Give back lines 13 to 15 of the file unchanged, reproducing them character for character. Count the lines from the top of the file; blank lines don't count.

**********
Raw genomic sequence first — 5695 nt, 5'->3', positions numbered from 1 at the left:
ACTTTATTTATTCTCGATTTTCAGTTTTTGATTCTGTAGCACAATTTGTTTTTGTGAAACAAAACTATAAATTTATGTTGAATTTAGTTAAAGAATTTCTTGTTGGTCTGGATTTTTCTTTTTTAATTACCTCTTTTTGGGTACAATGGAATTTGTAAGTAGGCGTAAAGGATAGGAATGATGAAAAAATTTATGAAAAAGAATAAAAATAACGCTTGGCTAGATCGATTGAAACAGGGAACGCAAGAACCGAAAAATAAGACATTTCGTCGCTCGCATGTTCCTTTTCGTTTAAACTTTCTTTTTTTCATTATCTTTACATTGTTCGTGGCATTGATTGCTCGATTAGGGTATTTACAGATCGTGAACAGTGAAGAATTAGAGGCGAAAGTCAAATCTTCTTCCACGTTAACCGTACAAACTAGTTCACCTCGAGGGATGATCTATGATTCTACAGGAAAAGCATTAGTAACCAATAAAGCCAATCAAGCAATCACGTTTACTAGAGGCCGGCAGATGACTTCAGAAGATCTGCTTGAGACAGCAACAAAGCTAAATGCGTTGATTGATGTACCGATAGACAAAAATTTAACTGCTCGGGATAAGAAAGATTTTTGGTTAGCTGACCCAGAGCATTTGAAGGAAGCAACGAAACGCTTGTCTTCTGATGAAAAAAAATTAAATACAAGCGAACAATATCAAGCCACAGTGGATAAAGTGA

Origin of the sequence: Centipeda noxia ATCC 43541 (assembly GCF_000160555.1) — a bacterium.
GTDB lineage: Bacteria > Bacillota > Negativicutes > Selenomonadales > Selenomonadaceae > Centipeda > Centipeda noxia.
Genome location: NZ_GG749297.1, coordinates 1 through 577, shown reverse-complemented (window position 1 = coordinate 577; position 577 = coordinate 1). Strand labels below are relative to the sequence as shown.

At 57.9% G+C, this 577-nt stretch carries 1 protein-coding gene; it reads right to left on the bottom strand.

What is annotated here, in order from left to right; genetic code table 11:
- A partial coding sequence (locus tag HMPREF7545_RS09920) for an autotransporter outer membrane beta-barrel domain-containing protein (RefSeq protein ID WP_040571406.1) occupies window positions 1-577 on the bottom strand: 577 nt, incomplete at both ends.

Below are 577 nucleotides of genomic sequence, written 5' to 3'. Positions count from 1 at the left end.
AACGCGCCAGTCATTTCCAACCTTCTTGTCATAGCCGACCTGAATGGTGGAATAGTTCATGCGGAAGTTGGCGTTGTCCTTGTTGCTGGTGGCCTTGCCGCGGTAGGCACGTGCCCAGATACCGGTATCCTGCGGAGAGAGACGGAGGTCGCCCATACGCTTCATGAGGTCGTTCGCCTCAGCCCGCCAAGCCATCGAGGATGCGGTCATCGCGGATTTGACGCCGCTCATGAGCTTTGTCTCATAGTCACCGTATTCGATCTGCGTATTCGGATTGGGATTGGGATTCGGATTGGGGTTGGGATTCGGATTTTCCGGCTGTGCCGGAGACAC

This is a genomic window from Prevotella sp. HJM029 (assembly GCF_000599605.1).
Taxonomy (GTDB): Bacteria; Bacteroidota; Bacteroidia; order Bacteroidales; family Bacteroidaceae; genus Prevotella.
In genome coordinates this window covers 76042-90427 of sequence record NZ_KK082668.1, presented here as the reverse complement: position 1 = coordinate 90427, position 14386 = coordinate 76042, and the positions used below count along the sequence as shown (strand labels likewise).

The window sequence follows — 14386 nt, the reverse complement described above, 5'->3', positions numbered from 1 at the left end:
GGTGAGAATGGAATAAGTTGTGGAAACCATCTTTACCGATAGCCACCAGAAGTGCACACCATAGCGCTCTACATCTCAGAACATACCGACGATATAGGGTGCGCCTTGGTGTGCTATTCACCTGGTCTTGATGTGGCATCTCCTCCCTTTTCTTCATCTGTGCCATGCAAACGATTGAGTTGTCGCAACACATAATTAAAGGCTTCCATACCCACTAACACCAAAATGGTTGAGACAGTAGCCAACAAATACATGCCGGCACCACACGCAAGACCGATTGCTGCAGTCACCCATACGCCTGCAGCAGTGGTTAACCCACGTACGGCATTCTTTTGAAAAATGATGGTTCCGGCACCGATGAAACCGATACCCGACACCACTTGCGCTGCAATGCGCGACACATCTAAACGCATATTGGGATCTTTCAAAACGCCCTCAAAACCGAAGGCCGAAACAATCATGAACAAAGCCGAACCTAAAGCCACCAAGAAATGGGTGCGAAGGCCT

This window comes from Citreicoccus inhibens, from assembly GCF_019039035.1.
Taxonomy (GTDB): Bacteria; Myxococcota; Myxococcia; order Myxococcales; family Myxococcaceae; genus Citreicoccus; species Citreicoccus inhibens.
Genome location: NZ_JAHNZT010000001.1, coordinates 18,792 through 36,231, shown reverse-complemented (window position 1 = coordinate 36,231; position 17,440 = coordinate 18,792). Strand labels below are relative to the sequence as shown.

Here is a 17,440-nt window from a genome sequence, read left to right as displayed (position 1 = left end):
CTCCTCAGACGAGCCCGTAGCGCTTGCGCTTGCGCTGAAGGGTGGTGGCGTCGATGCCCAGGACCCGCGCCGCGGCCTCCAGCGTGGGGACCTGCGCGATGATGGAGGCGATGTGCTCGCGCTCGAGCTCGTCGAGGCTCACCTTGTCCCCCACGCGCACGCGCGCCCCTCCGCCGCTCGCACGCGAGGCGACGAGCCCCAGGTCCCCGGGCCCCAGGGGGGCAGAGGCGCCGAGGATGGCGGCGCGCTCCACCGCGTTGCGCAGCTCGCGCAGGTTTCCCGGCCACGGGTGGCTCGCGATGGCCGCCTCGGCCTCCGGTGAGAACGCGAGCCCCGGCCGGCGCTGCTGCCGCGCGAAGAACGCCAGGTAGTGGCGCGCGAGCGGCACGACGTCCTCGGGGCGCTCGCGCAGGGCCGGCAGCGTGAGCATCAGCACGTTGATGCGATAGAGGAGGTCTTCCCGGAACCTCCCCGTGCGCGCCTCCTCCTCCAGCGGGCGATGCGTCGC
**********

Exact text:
In genome coordinates this window covers 76042-90427 of sequence record NZ_KK082668.1, presented here as the reverse complement: position 1 = coordinate 90427, position 14386 = coordinate 76042, and the positions used below count along the sequence as shown (strand labels likewise).

The window sequence follows — 14386 nt, the reverse complement described above, 5'->3', positions numbered from 1 at the left end:
GGTGAGAATGGAATAAGTTGTGGAAACCATCTTTACCGATAGCCACCAGAAGTGCACACCATAGCGCTCTACATCTCAGAACATACCGACGATATAGGGTGCGCCTTGGTGTGCTATTCACCTGGTCTTGATGTGGCATCTCCTCCCTTTTCTTCATCTGTGCCATGCAAACGATTGAGTTGTCGCAACACATAATTAAAGGCTTCCATACCCACTAACACCAAAATGGTTGAGACAGTAGCCAACAAATACATGCCGGCACCACACGCAAGACCGATTGCTGCAGTCACCCATACGCCTGCAGCAGTGGTTAACCCACGTACGGCATTCTTTTGAAAAATGATGGTTCCGGCACCGATGAAACCGATACCCGACACCACTTGCGCTGCAATGCGCGACACATCTAAACGCATATTGGGATCTTTCAAAACGCCCTCAAAACCGAAGGCCGAAACAATCATGAACAAAGCCGAACCTAAAGCCACCAAGAAATGGGTGCGAAGGCCT